After a week long weeding out process at Blackcomb, a team of seventeen men and ten women was officially announced on June 29th. The Canadian National Team will spend the remainder of the summer and the fall training and competing in hopes of winning a spot representing Canada at the Olympics through one of the three Canadian Grand Prix contests in December and January.

The trial camp for the team attracted over 100 riders to Blackcomb for the week of June 23-30. The first two days cut the finals down to 45 men and fifteen women. The competition was fierce, as the remaining riders were some of the best halfpipe competitors in Canada. The finals took place on Thursday, Friday, and Saturday and involved riding the pipe in contest format in the morning, personality interviews, and seminars on Olympic policy in the afternoons.

One of the more entertaining seminars was titled “Doping” and offered step-by-step instruction on the drug testing procedure that would take place for those who made it onto the team. The IOC (International Olympic Committee) speaker handed out pamphlets on the testing procedures, which brought snickers to much of her audience. Understandably so as the pamphlet explained how people being tested would have to be watched by someone of the same sex as they urinated into a cup and would have to be disrobed from the waist to thigh.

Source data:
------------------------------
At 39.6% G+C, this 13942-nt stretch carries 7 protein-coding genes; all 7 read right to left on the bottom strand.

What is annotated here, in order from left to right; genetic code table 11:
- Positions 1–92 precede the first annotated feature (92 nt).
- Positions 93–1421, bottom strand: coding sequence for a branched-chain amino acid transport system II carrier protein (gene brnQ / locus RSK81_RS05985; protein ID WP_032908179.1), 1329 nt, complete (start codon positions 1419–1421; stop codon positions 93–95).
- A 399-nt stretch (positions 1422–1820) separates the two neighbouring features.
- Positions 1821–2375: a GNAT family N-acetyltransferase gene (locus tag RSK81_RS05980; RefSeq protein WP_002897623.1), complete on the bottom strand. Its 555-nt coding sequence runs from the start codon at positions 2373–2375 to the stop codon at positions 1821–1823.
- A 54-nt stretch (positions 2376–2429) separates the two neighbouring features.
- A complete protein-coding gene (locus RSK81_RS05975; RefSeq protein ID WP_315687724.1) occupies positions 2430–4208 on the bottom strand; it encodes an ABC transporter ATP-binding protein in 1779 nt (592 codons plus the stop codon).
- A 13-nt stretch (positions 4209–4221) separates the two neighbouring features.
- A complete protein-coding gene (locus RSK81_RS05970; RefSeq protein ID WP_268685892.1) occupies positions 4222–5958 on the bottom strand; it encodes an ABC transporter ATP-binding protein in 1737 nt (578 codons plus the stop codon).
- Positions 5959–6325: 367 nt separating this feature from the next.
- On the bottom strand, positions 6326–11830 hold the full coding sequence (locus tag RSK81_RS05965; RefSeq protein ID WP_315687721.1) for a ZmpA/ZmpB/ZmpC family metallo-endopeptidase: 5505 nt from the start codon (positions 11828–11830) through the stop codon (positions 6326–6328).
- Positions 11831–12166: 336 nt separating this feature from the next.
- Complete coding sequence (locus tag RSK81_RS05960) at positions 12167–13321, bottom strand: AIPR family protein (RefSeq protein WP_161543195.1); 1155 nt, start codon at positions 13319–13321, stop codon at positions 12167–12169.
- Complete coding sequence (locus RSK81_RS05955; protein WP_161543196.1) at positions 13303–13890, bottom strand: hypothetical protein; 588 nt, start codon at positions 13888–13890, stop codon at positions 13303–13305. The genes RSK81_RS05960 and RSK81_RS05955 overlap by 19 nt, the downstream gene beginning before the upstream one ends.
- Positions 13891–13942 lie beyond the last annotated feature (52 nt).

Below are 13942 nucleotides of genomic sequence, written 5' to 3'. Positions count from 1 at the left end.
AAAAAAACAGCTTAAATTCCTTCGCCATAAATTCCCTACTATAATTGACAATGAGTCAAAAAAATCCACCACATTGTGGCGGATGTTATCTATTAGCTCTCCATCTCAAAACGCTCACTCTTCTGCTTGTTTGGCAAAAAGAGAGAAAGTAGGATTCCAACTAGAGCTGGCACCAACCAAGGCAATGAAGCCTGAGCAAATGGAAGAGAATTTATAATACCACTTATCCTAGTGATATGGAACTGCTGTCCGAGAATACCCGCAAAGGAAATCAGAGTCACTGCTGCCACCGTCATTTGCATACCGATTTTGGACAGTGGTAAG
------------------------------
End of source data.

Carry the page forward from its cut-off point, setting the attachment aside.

The speaker also discussed a blood altercating procedure that is illegal, but has been used in recent years by runners and cyclist. The idea behind the blood spiking is this: the athlete removes a pint of his or her blood a week prior to competing and stores it. The blood regenerates itself and and then right before the contest is added back into the body. Apparently this procedure dramatically increases an athletes performance because of the extra dose of red blood cells.

Other things mentioned that could cause the athletes to fail the drug test were simple daily items one often comes across like poppy seeds, cold pills, and various types of protein powders that contain a trace of steroids. Surprisingly a lot of vitamin supplements and antibiotics contain substances the IOC considers illegal. Not surprisingly marijuana was not something the Olympic team would be testing for, however, the Canadian team was still undecided as to whether they would be testing for this substance.

After the three days of seminars, morning halfpipe sessions, and interviews the final team was picked. These snowboarders will travel together next season to contests and hopefully six to eight of them will be competing in Nagano this next winter. A spot on the national team doesn’t guarantee an Olympic spot, however, most of the people on the team said that being on the team will help Seventeen men and ten women were chosen out of all of the contenders. The list is as follows:

Men
1. Derek Heidt
2. Drae Glover
3. Trevor Andrew
4. Mike Michaelchuk
5. Allan Clark
6. JF Pelchat
7. Jeff Keetley
8. Jorli Ricker
9. Mike Orr
10. Jesse Fox
11. Justin Lameroux
12. Daniel Migneaul
13. Emanual Krebs
14. Guy Duschene
15. Brett Carpentier
16. Brian Savard
17. Ben Wainwright

Women
1. Natasza Zurek
2. Maelle Ricker
3. Lori Glazer
4. Krista Bradford
5. Sherry Newstead
6. Laura Franchi
7. Star of Peace Quinn
8. Roberta Rodger
9. Kristi Yzerman
10. Tara Teigen